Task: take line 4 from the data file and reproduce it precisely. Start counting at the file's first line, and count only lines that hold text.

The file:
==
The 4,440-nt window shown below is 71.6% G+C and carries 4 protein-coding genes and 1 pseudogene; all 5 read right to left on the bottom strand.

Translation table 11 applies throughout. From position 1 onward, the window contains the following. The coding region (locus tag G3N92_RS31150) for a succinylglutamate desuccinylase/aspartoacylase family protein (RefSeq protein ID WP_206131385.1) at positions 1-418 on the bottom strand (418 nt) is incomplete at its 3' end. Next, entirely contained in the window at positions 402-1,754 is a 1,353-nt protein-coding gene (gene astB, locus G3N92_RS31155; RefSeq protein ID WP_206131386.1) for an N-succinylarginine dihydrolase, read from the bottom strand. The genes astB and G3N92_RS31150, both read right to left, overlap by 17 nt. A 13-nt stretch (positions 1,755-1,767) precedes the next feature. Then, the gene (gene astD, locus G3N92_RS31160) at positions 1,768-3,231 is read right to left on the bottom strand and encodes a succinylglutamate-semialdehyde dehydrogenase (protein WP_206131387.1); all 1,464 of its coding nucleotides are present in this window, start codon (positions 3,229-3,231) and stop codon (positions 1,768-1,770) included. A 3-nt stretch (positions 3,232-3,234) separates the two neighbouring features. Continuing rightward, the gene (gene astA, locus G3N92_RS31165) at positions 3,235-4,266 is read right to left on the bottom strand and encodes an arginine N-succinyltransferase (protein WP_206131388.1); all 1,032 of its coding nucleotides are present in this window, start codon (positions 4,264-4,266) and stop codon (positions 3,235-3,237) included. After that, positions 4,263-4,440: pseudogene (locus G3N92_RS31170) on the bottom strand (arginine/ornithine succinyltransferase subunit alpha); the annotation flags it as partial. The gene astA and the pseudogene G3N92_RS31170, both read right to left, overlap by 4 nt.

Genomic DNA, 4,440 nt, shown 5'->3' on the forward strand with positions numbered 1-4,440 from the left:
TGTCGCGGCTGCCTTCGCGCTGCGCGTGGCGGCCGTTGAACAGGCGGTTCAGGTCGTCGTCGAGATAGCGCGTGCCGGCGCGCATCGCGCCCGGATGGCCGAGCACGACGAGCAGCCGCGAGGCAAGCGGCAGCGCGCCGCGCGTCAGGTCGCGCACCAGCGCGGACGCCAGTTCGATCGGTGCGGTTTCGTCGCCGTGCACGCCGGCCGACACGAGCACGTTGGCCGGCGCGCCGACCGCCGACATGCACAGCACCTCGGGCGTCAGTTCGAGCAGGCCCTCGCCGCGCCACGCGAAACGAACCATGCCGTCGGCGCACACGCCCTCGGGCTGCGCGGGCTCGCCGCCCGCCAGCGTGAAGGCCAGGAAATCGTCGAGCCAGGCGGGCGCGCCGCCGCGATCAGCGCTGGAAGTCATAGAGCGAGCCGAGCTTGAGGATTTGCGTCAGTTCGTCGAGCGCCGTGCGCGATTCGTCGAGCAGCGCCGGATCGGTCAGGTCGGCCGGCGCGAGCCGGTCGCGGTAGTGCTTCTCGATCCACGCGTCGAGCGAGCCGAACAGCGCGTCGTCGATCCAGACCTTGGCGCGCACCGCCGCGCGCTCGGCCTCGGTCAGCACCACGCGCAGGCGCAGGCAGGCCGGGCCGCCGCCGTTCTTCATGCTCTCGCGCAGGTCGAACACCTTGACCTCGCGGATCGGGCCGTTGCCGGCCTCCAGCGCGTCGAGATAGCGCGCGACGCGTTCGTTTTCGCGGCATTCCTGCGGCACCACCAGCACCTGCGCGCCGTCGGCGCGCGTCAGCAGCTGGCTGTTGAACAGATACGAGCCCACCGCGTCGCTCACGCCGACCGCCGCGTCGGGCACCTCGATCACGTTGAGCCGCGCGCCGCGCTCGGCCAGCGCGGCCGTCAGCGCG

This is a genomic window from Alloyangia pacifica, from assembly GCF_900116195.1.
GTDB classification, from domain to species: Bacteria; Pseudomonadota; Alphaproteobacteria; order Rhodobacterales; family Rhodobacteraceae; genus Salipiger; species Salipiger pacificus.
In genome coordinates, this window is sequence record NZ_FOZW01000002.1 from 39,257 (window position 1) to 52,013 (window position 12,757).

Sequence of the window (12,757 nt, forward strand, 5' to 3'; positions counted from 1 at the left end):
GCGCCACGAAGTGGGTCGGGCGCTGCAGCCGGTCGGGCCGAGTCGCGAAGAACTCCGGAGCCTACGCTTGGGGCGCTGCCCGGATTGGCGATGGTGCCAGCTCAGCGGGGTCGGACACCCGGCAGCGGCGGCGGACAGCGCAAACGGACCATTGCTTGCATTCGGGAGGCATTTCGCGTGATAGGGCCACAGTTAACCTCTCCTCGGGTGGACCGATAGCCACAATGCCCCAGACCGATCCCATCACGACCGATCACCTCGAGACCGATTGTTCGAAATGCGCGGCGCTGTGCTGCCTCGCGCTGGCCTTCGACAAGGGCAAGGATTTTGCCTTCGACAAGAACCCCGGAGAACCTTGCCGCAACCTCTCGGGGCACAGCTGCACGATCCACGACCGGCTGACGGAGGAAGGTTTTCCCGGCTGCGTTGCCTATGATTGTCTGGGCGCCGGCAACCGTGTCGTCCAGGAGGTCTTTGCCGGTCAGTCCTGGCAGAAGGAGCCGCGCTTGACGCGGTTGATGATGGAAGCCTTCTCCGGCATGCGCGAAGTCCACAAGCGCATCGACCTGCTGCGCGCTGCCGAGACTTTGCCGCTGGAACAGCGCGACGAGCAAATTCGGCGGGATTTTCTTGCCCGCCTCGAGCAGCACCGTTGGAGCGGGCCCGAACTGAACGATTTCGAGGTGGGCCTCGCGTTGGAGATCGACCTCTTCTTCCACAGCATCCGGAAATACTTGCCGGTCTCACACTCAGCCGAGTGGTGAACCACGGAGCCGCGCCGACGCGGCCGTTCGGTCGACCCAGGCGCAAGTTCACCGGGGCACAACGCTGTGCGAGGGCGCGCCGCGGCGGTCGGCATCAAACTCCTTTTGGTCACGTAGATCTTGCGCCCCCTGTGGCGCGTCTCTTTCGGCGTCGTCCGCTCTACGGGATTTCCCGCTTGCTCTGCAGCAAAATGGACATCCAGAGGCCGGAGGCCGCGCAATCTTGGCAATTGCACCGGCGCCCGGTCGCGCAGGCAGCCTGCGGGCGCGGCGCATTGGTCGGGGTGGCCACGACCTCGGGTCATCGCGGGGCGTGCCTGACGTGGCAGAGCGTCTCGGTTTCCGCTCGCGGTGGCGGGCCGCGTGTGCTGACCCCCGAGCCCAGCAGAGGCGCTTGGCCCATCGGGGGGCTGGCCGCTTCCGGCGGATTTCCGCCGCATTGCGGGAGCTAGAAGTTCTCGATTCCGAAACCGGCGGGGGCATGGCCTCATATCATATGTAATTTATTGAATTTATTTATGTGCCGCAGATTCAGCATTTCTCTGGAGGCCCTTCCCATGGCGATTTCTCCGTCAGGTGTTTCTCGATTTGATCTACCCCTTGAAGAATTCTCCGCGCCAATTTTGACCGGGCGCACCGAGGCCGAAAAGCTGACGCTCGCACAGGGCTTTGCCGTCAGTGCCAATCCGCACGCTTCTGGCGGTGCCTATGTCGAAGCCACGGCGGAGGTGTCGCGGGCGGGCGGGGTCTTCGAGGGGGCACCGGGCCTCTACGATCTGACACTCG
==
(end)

TGTCGCGGCTGCCTTCGCGCTGCGCGTGGCGGCCGTTGAACAGGCGGTTCAGGTCGTCGTCGAGATAGCGCGTGCCGGCGCGCATCGCGCCCGGATGGCCGAGCACGACGAGCAGCCGCGAGGCAAGCGGCAGCGCGCCGCGCGTCAGGTCGCGCACCAGCGCGGACGCCAGTTCGATCGGTGCGGTTTCGTCGCCGTGCACGCCGGCCGACACGAGCACGTTGGCCGGCGCGCCGACCGCCGACATGCACAGCACCTCGGGCGTCAGTTCGAGCAGGCCCTCGCCGCGCCACGCGAAACGAACCATGCCGTCGGCGCACACGCCCTCGGGCTGCGCGGGCTCGCCGCCCGCCAGCGTGAAGGCCAGGAAATCGTCGAGCCAGGCGGGCGCGCCGCCGCGATCAGCGCTGGAAGTCATAGAGCGAGCCGAGCTTGAGGATTTGCGTCAGTTCGTCGAGCGCCGTGCGCGATTCGTCGAGCAGCGCCGGATCGGTCAGGTCGGCCGGCGCGAGCCGGTCGCGGTAGTGCTTCTCGATCCACGCGTCGAGCGAGCCGAACAGCGCGTCGTCGATCCAGACCTTGGCGCGCACCGCCGCGCGCTCGGCCTCGGTCAGCACCACGCGCAGGCGCAGGCAGGCCGGGCCGCCGCCGTTCTTCATGCTCTCGCGCAGGTCGAACACCTTGACCTCGCGGATCGGGCCGTTGCCGGCCTCCAGCGCGTCGAGATAGCGCGCGACGCGTTCGTTTTCGCGGCATTCCTGCGGCACCACCAGCACCTGCGCGCCGTCGGCGCGCGTCAGCAGCTGGCTGTTGAACAGATACGAGCCCACCGCGTCGCTCACGCCGACCGCCGCGTCGGGCACCTCGATCACGTTGAGCCGCGCGCCGCGCTCGGCCAGCGCGGCCGTCAGCGCG